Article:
Blood concentrations do not disclose when methamphetamine was consumed. Methamphetamine metabolizes to amphetamine, another CNS stimulant. Methylenedioxymethamphetamine (MDMA) is in the same class of drugs as methamphetamine and amphetamine but is more hallucinogenic. 


Cocaine is a strong central nervous system (CNS) stimulant. However, as the effects wear off, users may feel fatigued, depressed, and sleepy. The presence of cocaine at a given blood concentration cannot usually be associated with a degree of impairment or a specific effect for a given individual without additional information.

This is due to many factors, including individual levels of tolerance to the drug, changes in cocaine concentrations while it is stored, and the many ways to ingest cocaine.

Prescription Drugs / Over-the-Counter Medication

We live in a medicated society. This does not stop the prosecution of DUI charges for prescription drugs. Drugs like carisoprodol (Soma), zolpidem (Ambien), triazolam (Halcion), flunitrazepam (Rohypnol) are available by prescription.

Prescription drugs

Photo by Patrick Tomasso on Unsplash 

It's no defense against DUI drugs that you had a prescription or otherwise legally used an over-the-counter, non-prescription drug. However, the prosecutor still must prove you were drug-impaired while driving beyond a reasonable doubt.

This means that if a DUI drug attorney creates a reasonable doubt that your behavior was consistent with a medical condition, then you are not guilty.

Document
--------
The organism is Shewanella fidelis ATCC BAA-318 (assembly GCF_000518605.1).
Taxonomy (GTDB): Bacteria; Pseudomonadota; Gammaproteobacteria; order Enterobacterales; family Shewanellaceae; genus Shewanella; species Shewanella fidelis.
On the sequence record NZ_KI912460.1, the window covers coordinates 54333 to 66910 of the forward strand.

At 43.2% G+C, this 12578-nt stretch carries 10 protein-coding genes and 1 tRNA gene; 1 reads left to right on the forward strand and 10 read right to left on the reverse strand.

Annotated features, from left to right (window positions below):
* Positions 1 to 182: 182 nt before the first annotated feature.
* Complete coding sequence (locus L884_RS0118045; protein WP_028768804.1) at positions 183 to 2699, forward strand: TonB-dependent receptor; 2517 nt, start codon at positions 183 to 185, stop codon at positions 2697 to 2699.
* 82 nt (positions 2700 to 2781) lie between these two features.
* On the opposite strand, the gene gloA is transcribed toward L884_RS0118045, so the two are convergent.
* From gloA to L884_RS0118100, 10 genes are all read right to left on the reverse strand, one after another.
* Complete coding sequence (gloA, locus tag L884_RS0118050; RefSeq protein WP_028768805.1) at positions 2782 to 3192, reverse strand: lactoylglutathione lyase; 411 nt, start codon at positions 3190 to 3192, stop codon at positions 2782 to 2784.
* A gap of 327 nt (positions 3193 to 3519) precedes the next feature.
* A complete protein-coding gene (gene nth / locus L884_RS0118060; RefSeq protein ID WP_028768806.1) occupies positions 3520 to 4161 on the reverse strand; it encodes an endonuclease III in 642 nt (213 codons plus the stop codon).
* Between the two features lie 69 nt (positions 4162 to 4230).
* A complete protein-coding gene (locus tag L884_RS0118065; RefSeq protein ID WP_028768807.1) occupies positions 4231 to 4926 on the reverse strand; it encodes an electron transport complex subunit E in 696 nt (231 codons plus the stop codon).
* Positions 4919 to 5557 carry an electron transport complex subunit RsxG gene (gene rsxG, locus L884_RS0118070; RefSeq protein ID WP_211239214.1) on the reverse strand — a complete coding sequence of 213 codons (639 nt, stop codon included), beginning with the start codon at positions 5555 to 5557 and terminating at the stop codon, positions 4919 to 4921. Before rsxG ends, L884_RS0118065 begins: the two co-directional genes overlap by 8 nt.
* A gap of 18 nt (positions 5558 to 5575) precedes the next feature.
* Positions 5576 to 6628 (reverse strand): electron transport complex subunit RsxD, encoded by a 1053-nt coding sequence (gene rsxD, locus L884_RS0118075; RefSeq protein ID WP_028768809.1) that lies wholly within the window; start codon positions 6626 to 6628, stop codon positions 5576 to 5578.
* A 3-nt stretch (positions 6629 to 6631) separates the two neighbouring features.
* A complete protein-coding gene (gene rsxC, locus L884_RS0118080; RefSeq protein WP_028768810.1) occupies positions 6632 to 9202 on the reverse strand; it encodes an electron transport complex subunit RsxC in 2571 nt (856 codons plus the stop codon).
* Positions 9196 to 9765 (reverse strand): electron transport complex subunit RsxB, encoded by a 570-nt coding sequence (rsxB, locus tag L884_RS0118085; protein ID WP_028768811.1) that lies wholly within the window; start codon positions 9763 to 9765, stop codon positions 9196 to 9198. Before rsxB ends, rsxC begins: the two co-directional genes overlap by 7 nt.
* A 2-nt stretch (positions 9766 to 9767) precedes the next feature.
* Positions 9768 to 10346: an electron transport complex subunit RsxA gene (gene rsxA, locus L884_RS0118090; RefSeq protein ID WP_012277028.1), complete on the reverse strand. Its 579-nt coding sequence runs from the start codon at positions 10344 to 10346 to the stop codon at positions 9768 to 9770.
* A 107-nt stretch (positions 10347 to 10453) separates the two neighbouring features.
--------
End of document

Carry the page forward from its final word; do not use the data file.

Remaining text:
The half-lives of benzodiazepines alprazolam (Xanax), chlordiazepoxide (Librium), clonazepam (Klonopin), and diazepam (Valium) vary greatly.

The half-life of a drug is used to estimate how much a person has ingested. The half-life is the time required for a drug's concentration to decrease by half of its initial amount.

For example, 100 nanograms per milliliter (ng/ml) of a drug with a 5-hour half-life will diminish to 50 ng/ml after 5 hours; that 50 ng/ml will diminish to 25 ng/ml after another 5 hours, etc.


Morphine and heroin are white, crystalline powders. Heroin can be white, dark brown, or even look like black tar, which is known as “black tar” heroin. The effects of morphine or heroin depend on the dose, how it is taken, and previous exposure. These are opiate analgesics or narcotic analgesics (absence of sense of pain). 

Morphine is extracted from the seedpod of the poppy plant. The resin from the seedpod is used to make opium.

Morphine has an accepted medical use to relieve pain and for anesthesia.

Heroin is made from morphine. There is no accepted medical use for heroin in the United States.

NHTSA – the federal government – says tolerance makes interpreting blood morphine concentrations extremely difficult.

Horizontal gaze nystagmus, vertical gaze nystagmus, and lack of convergence are not present.

If you have been arrested and charged with DUID, call experienced DUI Drug Defense Attorney Richard Wagner now at 714-721-4423 or 714-403-6317 for a FREE consultation to discuss defense strategies to fight your DUI drugs arrest.